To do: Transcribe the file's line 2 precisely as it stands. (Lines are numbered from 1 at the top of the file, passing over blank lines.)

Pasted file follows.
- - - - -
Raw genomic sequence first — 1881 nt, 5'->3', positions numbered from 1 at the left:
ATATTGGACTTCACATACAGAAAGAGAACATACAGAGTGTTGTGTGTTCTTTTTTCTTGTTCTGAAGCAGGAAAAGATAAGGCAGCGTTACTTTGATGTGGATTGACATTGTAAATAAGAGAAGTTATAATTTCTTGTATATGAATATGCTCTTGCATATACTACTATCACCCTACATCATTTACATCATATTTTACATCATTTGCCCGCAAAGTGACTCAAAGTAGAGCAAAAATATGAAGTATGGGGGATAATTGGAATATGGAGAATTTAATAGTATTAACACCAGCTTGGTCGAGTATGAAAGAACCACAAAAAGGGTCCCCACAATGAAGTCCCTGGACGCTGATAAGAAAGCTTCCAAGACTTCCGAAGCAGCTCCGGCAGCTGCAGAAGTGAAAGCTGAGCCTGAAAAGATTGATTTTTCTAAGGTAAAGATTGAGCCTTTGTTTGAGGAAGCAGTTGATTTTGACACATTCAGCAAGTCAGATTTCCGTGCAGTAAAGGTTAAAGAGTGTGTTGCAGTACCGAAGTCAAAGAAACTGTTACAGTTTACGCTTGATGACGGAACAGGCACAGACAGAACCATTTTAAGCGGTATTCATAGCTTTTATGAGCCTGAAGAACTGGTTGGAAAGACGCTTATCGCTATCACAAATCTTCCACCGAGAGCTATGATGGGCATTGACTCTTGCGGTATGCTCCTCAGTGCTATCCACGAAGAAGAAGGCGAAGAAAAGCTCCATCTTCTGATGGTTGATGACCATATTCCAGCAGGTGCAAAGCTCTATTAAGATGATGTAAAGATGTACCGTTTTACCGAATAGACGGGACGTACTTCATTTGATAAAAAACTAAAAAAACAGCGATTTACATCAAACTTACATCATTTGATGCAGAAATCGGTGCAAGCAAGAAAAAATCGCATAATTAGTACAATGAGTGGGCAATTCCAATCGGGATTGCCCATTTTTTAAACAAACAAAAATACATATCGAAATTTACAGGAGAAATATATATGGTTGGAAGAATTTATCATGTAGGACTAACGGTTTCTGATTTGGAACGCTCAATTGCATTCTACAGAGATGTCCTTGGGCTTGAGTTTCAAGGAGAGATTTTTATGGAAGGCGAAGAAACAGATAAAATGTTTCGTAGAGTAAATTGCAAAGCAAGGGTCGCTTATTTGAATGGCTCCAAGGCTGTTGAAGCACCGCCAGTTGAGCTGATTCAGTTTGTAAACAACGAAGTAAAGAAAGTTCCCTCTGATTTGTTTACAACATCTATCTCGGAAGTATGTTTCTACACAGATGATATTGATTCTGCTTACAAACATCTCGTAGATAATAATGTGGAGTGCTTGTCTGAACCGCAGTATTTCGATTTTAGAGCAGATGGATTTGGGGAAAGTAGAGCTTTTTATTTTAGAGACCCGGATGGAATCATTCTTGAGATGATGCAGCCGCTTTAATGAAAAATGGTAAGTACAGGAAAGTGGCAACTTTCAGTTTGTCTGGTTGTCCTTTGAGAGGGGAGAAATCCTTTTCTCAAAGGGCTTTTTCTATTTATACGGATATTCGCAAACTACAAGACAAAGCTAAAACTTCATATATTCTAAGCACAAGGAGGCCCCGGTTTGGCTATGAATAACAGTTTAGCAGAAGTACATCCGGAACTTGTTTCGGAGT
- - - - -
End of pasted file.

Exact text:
ATATTGGACTTCACATACAGAAAGAGAACATACAGAGTGTTGTGTGTTCTTTTTTCTTGTTCTGAAGCAGGAAAAGATAAGGCAGCGTTACTTTGATGTGGATTGACATTGTAAATAAGAGAAGTTATAATTTCTTGTATATGAATATGCTCTTGCATATACTACTATCACCCTACATCATTTACATCATATTTTACATCATTTGCCCGCAAAGTGACTCAAAGTAGAGCAAAAATATGAAGTATGGGGGATAATTGGAATATGGAGAATTTAATAGTATTAACACCAGCTTGGTCGAGTATGAAAGAACCACAAAAAGGGTCCCCACAATGAAGTCCCTGGACGCTGATAAGAAAGCTTCCAAGACTTCCGAAGCAGCTCCGGCAGCTGCAGAAGTGAAAGCTGAGCCTGAAAAGATTGATTTTTCTAAGGTAAAGATTGAGCCTTTGTTTGAGGAAGCAGTTGATTTTGACACATTCAGCAAGTCAGATTTCCGTGCAGTAAAGGTTAAAGAGTGTGTTGCAGTACCGAAGTCAAAGAAACTGTTACAGTTTACGCTTGATGACGGAACAGGCACAGACAGAACCATTTTAAGCGGTATTCATAGCTTTTATGAGCCTGAAGAACTGGTTGGAAAGACGCTTATCGCTATCACAAATCTTCCACCGAGAGCTATGATGGGCATTGACTCTTGCGGTATGCTCCTCAGTGCTATCCACGAAGAAGAAGGCGAAGAAAAGCTCCATCTTCTGATGGTTGATGACCATATTCCAGCAGGTGCAAAGCTCTATTAAGATGATGTAAAGATGTACCGTTTTACCGAATAGACGGGACGTACTTCATTTGATAAAAAACTAAAAAAACAGCGATTTACATCAAACTTACATCATTTGATGCAGAAATCGGTGCAAGCAAGAAAAAATCGCATAATTAGTACAATGAGTGGGCAATTCCAATCGGGATTGCCCATTTTTTAAACAAACAAAAATACATATCGAAATTTACAGGAGAAATATATATGGTTGGAAGAATTTATCATGTAGGACTAACGGTTTCTGATTTGGAACGCTCAATTGCATTCTACAGAGATGTCCTTGGGCTTGAGTTTCAAGGAGAGATTTTTATGGAAGGCGAAGAAACAGATAAAATGTTTCGTAGAGTAAATTGCAAAGCAAGGGTCGCTTATTTGAATGGCTCCAAGGCTGTTGAAGCACCGCCAGTTGAGCTGATTCAGTTTGTAAACAACGAAGTAAAGAAAGTTCCCTCTGATTTGTTTACAACATCTATCTCGGAAGTATGTTTCTACACAGATGATATTGATTCTGCTTACAAACATCTCGTAGATAATAATGTGGAGTGCTTGTCTGAACCGCAGTATTTCGATTTTAGAGCAGATGGATTTGGGGAAAGTAGAGCTTTTTATTTTAGAGACCCGGATGGAATCATTCTTGAGATGATGCAGCCGCTTTAATGAAAAATGGTAAGTACAGGAAAGTGGCAACTTTCAGTTTGTCTGGTTGTCCTTTGAGAGGGGAGAAATCCTTTTCTCAAAGGGCTTTTTCTATTTATACGGATATTCGCAAACTACAAGACAAAGCTAAAACTTCATATATTCTAAGCACAAGGAGGCCCCGGTTTGGCTATGAATAACAGTTTAGCAGAAGTACATCCGGAACTTGTTTCGGAGT